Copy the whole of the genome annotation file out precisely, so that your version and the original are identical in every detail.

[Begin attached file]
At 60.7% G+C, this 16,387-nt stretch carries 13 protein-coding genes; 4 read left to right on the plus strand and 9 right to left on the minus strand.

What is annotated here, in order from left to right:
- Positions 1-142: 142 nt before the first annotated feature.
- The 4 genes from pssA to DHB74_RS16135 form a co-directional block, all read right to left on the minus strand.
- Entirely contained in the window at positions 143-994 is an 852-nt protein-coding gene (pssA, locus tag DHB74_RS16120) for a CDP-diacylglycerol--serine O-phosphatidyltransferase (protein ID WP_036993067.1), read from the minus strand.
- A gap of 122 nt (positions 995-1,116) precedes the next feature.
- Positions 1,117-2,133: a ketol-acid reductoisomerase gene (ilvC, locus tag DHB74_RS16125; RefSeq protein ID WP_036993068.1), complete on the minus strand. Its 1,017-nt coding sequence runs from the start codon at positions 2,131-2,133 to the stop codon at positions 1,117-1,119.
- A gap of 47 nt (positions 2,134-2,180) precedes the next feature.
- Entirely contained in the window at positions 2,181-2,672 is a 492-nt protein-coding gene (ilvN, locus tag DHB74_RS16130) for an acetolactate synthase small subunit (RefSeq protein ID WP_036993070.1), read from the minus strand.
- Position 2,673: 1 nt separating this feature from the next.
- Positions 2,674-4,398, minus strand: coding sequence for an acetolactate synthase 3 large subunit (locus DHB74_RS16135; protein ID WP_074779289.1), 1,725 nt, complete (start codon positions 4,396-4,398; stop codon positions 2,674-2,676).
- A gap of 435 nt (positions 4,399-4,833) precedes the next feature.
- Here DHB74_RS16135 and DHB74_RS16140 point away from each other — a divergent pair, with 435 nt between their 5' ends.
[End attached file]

At 60.7% G+C, this 16,387-nt stretch carries 13 protein-coding genes; 4 read left to right on the plus strand and 9 right to left on the minus strand.

What is annotated here, in order from left to right:
- Positions 1-142: 142 nt before the first annotated feature.
- The 4 genes from pssA to DHB74_RS16135 form a co-directional block, all read right to left on the minus strand.
- Entirely contained in the window at positions 143-994 is an 852-nt protein-coding gene (pssA, locus tag DHB74_RS16120) for a CDP-diacylglycerol--serine O-phosphatidyltransferase (protein ID WP_036993067.1), read from the minus strand.
- A gap of 122 nt (positions 995-1,116) precedes the next feature.
- Positions 1,117-2,133: a ketol-acid reductoisomerase gene (ilvC, locus tag DHB74_RS16125; RefSeq protein ID WP_036993068.1), complete on the minus strand. Its 1,017-nt coding sequence runs from the start codon at positions 2,131-2,133 to the stop codon at positions 1,117-1,119.
- A gap of 47 nt (positions 2,134-2,180) precedes the next feature.
- Entirely contained in the window at positions 2,181-2,672 is a 492-nt protein-coding gene (ilvN, locus tag DHB74_RS16130) for an acetolactate synthase small subunit (RefSeq protein ID WP_036993070.1), read from the minus strand.
- Position 2,673: 1 nt separating this feature from the next.
- Positions 2,674-4,398, minus strand: coding sequence for an acetolactate synthase 3 large subunit (locus DHB74_RS16135; protein ID WP_074779289.1), 1,725 nt, complete (start codon positions 4,396-4,398; stop codon positions 2,674-2,676).
- A gap of 435 nt (positions 4,399-4,833) precedes the next feature.
- Here DHB74_RS16135 and DHB74_RS16140 point away from each other — a divergent pair, with 435 nt between their 5' ends.